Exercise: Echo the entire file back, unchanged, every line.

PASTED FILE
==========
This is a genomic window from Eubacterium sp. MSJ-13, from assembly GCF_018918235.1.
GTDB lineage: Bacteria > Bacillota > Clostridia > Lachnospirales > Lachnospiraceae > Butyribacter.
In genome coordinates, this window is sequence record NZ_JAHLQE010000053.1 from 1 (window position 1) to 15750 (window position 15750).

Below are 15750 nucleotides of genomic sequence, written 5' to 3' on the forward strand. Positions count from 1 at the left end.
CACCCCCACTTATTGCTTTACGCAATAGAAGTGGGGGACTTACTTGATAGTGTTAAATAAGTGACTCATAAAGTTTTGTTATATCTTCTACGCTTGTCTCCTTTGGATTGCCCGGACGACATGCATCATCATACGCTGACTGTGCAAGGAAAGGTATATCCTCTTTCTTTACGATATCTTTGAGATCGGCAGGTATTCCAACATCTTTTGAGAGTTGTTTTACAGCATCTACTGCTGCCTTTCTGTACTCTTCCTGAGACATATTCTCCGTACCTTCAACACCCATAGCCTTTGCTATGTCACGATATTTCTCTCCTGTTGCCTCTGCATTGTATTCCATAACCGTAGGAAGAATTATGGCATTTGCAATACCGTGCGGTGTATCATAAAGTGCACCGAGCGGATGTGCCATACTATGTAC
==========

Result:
This is a genomic window from Eubacterium sp. MSJ-13, from assembly GCF_018918235.1.
GTDB lineage: Bacteria > Bacillota > Clostridia > Lachnospirales > Lachnospiraceae > Butyribacter.
In genome coordinates, this window is sequence record NZ_JAHLQE010000053.1 from 1 (window position 1) to 15750 (window position 15750).

Below are 15750 nucleotides of genomic sequence, written 5' to 3' on the forward strand. Positions count from 1 at the left end.
CACCCCCACTTATTGCTTTACGCAATAGAAGTGGGGGACTTACTTGATAGTGTTAAATAAGTGACTCATAAAGTTTTGTTATATCTTCTACGCTTGTCTCCTTTGGATTGCCCGGACGACATGCATCATCATACGCTGACTGTGCAAGGAAAGGTATATCCTCTTTCTTTACGATATCTTTGAGATCGGCAGGTATTCCAACATCTTTTGAGAGTTGTTTTACAGCATCTACTGCTGCCTTTCTGTACTCTTCCTGAGACATATTCTCCGTACCTTCAACACCCATAGCCTTTGCTATGTCACGATATTTCTCTCCTGTTGCCTCTGCATTGTATTCCATAACCGTAGGAAGAATTATGGCATTTGCAATACCGTGCGGTGTATCATAAAGTGCACCGAGCGGATGTGCCATACTATGTAC